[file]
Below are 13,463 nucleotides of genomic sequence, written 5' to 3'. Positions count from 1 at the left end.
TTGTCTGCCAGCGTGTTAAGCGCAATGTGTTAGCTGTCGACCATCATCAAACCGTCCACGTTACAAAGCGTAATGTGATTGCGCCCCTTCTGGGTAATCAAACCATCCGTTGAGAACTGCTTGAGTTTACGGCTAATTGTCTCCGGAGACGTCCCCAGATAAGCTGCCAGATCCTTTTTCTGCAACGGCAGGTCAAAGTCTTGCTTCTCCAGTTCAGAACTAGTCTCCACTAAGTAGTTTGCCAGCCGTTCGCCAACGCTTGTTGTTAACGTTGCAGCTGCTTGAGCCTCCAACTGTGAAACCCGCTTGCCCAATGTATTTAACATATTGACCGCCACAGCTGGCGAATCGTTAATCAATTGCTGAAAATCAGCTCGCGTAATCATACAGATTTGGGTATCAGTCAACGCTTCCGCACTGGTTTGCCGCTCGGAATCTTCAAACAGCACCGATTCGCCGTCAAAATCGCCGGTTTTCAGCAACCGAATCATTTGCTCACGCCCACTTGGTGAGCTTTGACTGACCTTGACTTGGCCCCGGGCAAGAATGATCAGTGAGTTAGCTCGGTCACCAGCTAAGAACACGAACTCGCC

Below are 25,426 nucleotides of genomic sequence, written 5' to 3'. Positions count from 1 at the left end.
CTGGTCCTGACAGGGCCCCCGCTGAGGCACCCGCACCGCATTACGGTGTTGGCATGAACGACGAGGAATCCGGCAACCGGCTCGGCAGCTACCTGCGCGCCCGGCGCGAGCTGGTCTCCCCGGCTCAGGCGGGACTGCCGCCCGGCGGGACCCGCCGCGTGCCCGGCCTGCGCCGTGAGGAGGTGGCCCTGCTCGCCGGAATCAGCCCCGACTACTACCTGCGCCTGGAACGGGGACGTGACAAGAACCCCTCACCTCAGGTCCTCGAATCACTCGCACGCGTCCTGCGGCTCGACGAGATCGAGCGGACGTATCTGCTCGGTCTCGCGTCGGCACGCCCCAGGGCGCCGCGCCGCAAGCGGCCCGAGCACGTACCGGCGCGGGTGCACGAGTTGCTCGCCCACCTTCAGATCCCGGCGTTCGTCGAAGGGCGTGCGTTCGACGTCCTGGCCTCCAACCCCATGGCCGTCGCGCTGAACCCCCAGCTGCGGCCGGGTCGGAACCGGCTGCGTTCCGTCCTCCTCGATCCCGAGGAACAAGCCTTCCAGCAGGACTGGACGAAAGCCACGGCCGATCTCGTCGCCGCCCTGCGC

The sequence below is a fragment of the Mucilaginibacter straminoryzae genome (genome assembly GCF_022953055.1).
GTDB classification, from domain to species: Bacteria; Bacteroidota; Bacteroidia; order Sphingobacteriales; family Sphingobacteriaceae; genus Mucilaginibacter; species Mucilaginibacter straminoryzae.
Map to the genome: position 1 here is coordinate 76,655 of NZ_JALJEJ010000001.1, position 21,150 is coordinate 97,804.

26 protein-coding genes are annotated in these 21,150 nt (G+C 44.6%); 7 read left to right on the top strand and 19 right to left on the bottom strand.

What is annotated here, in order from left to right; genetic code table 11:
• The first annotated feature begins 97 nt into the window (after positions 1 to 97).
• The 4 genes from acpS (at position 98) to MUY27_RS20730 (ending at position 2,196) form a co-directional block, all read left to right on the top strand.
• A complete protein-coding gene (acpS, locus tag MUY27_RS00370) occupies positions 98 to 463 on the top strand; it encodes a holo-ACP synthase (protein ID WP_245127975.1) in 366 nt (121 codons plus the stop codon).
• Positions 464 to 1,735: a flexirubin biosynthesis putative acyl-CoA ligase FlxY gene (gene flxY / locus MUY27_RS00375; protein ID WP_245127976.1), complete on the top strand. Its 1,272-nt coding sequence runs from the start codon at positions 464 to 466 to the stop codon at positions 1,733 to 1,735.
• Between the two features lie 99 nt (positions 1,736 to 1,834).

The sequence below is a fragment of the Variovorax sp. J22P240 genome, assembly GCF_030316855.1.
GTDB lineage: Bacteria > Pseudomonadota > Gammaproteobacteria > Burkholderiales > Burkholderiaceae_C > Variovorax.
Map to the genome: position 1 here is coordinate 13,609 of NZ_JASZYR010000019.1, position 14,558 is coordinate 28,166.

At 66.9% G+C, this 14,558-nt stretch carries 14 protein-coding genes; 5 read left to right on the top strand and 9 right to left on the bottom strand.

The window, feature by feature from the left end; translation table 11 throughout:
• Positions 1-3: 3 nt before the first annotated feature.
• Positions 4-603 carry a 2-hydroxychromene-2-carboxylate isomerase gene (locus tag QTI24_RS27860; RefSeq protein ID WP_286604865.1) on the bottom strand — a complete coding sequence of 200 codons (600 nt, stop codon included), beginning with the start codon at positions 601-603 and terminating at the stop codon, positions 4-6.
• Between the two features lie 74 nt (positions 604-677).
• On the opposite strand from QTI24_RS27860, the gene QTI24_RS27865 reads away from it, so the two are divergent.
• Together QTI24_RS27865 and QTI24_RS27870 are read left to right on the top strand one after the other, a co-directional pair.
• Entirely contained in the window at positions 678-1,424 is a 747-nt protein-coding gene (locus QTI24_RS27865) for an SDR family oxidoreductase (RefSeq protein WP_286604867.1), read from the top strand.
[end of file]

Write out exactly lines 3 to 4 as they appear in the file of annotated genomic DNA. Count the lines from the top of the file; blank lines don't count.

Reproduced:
Below are 25,426 nucleotides of genomic sequence, written 5' to 3'. Positions count from 1 at the left end.
CTGGTCCTGACAGGGCCCCCGCTGAGGCACCCGCACCGCATTACGGTGTTGGCATGAACGACGAGGAATCCGGCAACCGGCTCGGCAGCTACCTGCGCGCCCGGCGCGAGCTGGTCTCCCCGGCTCAGGCGGGACTGCCGCCCGGCGGGACCCGCCGCGTGCCCGGCCTGCGCCGTGAGGAGGTGGCCCTGCTCGCCGGAATCAGCCCCGACTACTACCTGCGCCTGGAACGGGGACGTGACAAGAACCCCTCACCTCAGGTCCTCGAATCACTCGCACGCGTCCTGCGGCTCGACGAGATCGAGCGGACGTATCTGCTCGGTCTCGCGTCGGCACGCCCCAGGGCGCCGCGCCGCAAGCGGCCCGAGCACGTACCGGCGCGGGTGCACGAGTTGCTCGCCCACCTTCAGATCCCGGCGTTCGTCGAAGGGCGTGCGTTCGACGTCCTGGCCTCCAACCCCATGGCCGTCGCGCTGAACCCCCAGCTGCGGCCGGGTCGGAACCGGCTGCGTTCCGTCCTCCTCGATCCCGAGGAACAAGCCTTCCAGCAGGACTGGACGAAAGCCACGGCCGATCTCGTCGCCGCCCTGCGC